This recital gave to Mervale all the advantage he could desire. Heavens! with what sound, shrewd common-sense he talked. How evidently some charlatanic coalition between the actress, and perhaps,—who knows?—her clandestine protector, sated with possession! How equivocal the character of one,—the position of the other! What cunning in the question of the actress! How profoundly had Glyndon, at the first suggestion of his sober reason, seen through the snare. What! was he to be thus mystically cajoled and hurried into a rash marriage, because Zanoni, a mere stranger, told him with a grave face that he must decide before the clock struck a certain hour?
“Do this at least,” said Mervale, reasonably enough,—“wait till the time expires; it is but another day. Baffle Zanoni. He tells thee that he will meet thee before midnight to-morrow, and defies thee to avoid him. Pooh! let us quit Naples for some neighbouring place, where, unless he be indeed the Devil, he cannot possibly find us. Show him that you will not be led blindfold even into an act that you meditate yourself. Defer to write to her, or to see her, till after to-morrow. This is all I ask. Then visit her, and decide for yourself.”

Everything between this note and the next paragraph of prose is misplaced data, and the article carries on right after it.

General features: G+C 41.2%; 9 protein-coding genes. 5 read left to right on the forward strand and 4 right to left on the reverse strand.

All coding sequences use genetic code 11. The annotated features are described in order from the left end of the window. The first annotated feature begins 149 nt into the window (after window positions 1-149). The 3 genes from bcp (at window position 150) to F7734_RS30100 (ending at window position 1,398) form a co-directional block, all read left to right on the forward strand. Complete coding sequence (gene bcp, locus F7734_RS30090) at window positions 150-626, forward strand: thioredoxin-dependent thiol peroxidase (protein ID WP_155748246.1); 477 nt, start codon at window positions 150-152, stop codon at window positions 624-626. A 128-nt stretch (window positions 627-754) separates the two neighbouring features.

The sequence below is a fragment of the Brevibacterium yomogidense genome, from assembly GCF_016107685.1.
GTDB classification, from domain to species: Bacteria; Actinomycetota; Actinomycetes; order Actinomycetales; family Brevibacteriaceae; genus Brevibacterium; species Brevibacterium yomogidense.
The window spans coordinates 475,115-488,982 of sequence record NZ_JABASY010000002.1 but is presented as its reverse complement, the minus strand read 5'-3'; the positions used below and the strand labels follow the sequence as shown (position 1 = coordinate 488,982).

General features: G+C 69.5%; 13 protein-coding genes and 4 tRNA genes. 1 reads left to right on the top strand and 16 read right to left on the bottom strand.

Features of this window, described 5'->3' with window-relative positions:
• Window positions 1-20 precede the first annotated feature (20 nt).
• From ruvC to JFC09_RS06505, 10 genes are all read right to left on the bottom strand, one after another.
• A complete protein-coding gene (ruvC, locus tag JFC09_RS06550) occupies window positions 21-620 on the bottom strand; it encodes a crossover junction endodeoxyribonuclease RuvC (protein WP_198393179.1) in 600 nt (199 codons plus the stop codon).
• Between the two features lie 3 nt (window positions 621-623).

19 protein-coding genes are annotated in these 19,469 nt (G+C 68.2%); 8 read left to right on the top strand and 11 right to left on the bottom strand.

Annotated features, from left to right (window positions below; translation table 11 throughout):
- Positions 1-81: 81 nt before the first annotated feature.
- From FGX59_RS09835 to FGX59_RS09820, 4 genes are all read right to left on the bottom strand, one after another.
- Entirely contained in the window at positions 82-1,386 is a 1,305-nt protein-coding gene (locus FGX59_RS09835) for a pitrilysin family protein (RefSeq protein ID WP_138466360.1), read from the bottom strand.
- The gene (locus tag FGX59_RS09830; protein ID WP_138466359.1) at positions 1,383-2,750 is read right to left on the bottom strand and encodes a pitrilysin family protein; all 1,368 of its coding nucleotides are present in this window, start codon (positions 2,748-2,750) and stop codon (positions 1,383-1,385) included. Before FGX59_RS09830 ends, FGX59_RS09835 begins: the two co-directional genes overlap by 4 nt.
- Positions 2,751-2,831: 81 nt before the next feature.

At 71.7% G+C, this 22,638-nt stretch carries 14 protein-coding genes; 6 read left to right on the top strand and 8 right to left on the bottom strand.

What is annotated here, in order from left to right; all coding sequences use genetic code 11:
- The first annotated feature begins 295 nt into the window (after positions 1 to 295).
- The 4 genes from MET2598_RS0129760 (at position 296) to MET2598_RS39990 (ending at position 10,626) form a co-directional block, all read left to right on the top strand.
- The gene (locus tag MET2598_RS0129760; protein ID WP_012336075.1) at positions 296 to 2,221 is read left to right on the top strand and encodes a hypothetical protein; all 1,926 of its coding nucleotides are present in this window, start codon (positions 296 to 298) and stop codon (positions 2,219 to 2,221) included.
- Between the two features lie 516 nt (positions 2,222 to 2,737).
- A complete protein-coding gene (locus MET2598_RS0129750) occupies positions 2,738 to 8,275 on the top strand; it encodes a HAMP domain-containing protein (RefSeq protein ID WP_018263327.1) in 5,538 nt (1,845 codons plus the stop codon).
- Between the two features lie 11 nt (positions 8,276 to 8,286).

Glyndon was staggered. He could not combat the reasonings of his friend; he was not convinced, but he hesitated; and at that moment Nicot passed them. He turned round, and stopped, as he saw Glyndon.
“Well, and do you think still of the Pisani?”
“Yes; and you—”
“Have seen and conversed with her. She shall be Madame Nicot before this day week! I am going to the cafe, in the Toledo; and hark ye, when next you meet your friend Signor Zanoni, tell him that he has twice crossed my path. Jean Nicot, though a painter, is a plain, honest man, and always pays his debts.”
“It is a good doctrine in money matters,” said Mervale; “as to revenge, it is not so moral, and certainly not so wise. But is it in your love that Zanoni has crossed your path? How that, if your suit prosper so well?”
“Ask Viola Pisani that question. Bah! Glyndon, she is a prude only to thee. But I have no prejudices. Once more, farewell.”
“Rouse thyself, man!” said Mervale, slapping Glyndon on the shoulder. “What think you of your fair one now?”
“This man must lie.”
“Will you write to her at once?”
“No; if she be really playing a game, I could renounce her without a sigh. I will watch her closely; and, at all events, Zanoni shall not be the master of my fate. Let us, as you advise, leave Naples at daybreak to-morrow.”
O chiunque tu sia, che
fuor d’ogni uso
Pieghi Natura ad opre altere e strane,
E, spiando i segreti, entri al piu chiuso
Spazi’ a tua voglia delle menti umane—Deh, Dimmi!
“Gerus. Lib.,” Cant. x. xviii.